Put your poorly performing pounds to good use with a seaside jaunt in old Blighty. While the best of the sizzling forecasts might be behind us, late summer days are some of the best times to visit Britain’s coastlines, as crowds grow thinner and the shrill music of ice cream vans tinkles on more distant roads. Our local beaches might not boast the sunshine levels of Greek islands, but with spectacular vistas, tolerable water temperatures and even the chance to take your dog along, there’s far more than just sandy expanses luring you to their shores…
For picturesque perfection – Barafundle Bay, Pembrokeshire
After a gentle amble across windswept fields from Stackpole Quay, your first glimpse of Pembrokeshire’s prettiest beach is framed by a crumbling old stone archway. Duck under, traversing the rocky path down towards the waterfront and you’ve reached Barafundle Bay – arguably Britain’s most beautiful beach. Clichés are rich pickings when describing shorelines, but there’s little else to use for Barafundle – it’s all deep, soft and golden sand curving around aquamarine waters, bleached driftwood branches and shallow paddling aplenty. Thanks to its location between two rocky Welsh headlands, swimmers can even chance the chilly Irish Sea. Put bluntly, this truly is one of Britain’s most gorgeous shorelines that, when lit by peachy sunset rays, is sensationally cinematic.
For gourmands – Margate Main Sands, Kent
There’s little left to feel nostalgic about in Kent’s most edgy coastal resort. Down from Londoners have swamped the expansive Margate mains sands, triggering a beachside revival over the past few years. Spend your morning exploring the new Turner Contemporary gallery that sits astride the ever-bustling beach and spotting the neon Tracey Emin hanging above the harbour tourist office. Aside from packing your bucket and spade for an afternoon snoozing beachside, make sure to bring your knife and fork too. A burgeoning restaurant scene in the old town boasts tip-toe seafood at Antverk & Found and Angela’s, while GB Pizza serves quality plates with a waterside view. If you can bare the crowds of moustachioed Dalston expats, this is the perfect weekend escape with a suitably dapper beach to match.
For nature lovers – Formby, Merseyside
Sun-basking not your scene? The gargantuan dunes, sprawling sands and nearby woods of Formby offer plenty else to explore for beach-shy visitors. Just 35 minutes by rail from Liverpool city centre, the well-heeled town and its adjacent beach boasts the surprising title of being a site of special scientific interest and is home to one of Britain’s only red squirrel reserves. Spot rust-coloured bushy tails, emerald-bellied sand lizards and a number of rare and endangered seabirds along the coast. And, when the tide pulls away from the shoreline, look out for Mesolithic footprints in the ground, left by ancient hunters and their prey over 5,000 years ago and still visible today.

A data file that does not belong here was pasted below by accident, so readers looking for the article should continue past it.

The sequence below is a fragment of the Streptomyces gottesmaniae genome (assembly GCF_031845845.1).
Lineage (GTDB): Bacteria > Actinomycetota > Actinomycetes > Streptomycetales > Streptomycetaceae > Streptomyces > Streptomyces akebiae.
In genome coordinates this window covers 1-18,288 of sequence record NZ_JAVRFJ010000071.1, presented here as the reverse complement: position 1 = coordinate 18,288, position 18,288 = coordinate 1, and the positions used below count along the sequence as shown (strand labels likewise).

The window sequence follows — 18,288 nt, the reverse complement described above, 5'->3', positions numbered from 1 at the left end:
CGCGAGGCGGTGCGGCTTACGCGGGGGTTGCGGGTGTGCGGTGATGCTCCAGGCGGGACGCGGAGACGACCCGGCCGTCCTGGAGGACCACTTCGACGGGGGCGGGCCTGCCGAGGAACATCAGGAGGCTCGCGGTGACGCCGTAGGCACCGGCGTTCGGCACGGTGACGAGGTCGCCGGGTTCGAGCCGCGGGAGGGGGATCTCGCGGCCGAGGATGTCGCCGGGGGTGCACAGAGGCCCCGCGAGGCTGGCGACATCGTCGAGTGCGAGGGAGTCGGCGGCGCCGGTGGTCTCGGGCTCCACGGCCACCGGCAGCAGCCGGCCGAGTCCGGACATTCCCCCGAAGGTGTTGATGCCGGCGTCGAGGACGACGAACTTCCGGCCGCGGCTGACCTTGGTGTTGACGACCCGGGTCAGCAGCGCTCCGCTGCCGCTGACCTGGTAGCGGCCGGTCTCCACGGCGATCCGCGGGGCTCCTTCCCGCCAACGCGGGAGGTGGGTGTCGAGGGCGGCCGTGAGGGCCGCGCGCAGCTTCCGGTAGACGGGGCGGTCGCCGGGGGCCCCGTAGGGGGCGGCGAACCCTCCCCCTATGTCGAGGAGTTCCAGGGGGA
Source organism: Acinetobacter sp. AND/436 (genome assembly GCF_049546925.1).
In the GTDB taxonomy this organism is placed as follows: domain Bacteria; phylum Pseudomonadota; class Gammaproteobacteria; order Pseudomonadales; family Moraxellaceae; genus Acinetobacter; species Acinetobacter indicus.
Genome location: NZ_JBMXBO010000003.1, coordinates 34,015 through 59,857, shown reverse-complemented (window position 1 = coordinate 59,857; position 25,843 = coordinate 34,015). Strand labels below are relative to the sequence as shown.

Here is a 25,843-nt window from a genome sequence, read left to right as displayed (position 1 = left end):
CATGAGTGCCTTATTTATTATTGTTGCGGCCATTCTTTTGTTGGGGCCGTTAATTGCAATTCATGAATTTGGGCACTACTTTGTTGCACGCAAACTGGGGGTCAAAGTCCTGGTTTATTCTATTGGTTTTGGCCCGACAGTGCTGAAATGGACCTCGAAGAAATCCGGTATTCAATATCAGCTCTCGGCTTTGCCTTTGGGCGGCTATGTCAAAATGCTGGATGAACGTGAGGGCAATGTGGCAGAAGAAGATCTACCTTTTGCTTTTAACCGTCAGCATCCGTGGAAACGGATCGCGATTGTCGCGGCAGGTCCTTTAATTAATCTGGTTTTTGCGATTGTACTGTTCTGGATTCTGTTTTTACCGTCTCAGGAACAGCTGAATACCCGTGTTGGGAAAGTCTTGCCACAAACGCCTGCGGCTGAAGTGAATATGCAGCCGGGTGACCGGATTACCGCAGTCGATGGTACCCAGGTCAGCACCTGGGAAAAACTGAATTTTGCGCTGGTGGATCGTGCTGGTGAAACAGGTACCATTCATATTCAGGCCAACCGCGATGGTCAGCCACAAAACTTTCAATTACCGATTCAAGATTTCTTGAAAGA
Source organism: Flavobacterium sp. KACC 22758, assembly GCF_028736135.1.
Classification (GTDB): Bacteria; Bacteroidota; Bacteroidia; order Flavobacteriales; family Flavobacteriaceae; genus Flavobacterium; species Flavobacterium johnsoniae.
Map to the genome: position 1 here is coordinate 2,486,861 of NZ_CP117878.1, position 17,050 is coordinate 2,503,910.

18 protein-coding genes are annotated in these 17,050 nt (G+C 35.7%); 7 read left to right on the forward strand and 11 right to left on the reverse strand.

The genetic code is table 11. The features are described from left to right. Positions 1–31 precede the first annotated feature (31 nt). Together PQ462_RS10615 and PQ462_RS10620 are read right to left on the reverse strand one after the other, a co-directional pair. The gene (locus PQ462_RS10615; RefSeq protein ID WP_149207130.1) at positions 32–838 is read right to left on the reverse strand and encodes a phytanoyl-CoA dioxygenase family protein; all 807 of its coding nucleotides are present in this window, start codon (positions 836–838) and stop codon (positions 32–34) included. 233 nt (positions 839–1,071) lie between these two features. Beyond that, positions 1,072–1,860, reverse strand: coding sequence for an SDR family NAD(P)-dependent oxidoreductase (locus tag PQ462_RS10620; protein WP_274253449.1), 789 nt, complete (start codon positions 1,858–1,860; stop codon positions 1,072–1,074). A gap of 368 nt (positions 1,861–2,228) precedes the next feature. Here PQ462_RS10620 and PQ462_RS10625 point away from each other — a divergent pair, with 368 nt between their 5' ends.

For crowd-dodgers – East Head, West Sussex
Blissfully free of screeching kids and jiggling, sunburnt flesh, the pebble-strewn sister beach to West Sussex’s hectic West Wittering might require picnic chairs for a comfortable extended stay, but the stone shores are worth an escape ftom hellish summer mobs that swarm sandier beaches nearby. Breezy sand dunes, far-reaching shallow waters ripe for paddling and plenty of excellent nearby pubs ready for evening pints make this one of England’s most easily accessible beaches.
For stretching vistas – Holkham, Norfolk
Stretching out like a lunar landscape towards the big sky horizon, you’ll likely be overcome with a desire to holler loudly into the blustering winds that sweep the sands of Holkham Beach when you breach the bordering dunes of this spectacular shoreline. Best visited when the tide has pulled completely away from this pancake-flat sandscape, spot herds of horses enjoying a morning ride along the shoreline and, to be frank, very little else along the empty, expansive beach. Just one word of advice: take a windbreaker – the never-ending stretches of sand entices wind-tunnel style gales.
For walkers – Sandwood Bay, Sutherland
Dedicate yourself to a four-mile moorland romp in Scotland’s far-North Eastern corner, and hardy walkers will have their stamina rewarded with a startling view of one of Britain’s most remote – and most beautiful – beaches. We don’t recommend taking a dip in the angry surges of the North Atlantic, but this beach would never be a first pick for sun-bathing. Instead, take time to admire the jaw dropping view of pink-tinged sands butting against black cliffs and the towering Am Buachaillle rock stack which glowers from beyond the headland. Make time to explore the ruined Sandwood Cottage that sits a short detour from the beach path, as well.
For history buffs – Bamburgh, Northumberland
Sat under the foreboding gaze of 11th-century Bamburgh Castle, the wild, beautiful and curving beach of the same name offers a perfect spot to daydream about historic fantasies of being king on this rocky, sculpted shoreline. Castles are aplenty along the Northumberland coast and on clear days you can spot the isle-bound Lindisfarn Castle to the north of Bamburgh, perched atop Holy Island. For jaw-dropping scenery, head down to the sand-dune crowned beach as the sun sets, for coral-pink skies, shimmering dune grasses and a coal-coloured keep silhouette.
For turquoise waters – Pentle Bay, Scilly Isles
They might not reach the bath-water warm temperatures of St Lucia’s lazy waves but the transparent waters of Pentle Bay boast some of the warmest waves in Britain. Half a mile of ash white sand borders the paddle-friendly shallows of azure blue waters, while only elegant oyster catchers will keep you company during a visit. It’s also dog-friendly throughout the year, so Rufus and co. can enjoy the picture-perfect views as well.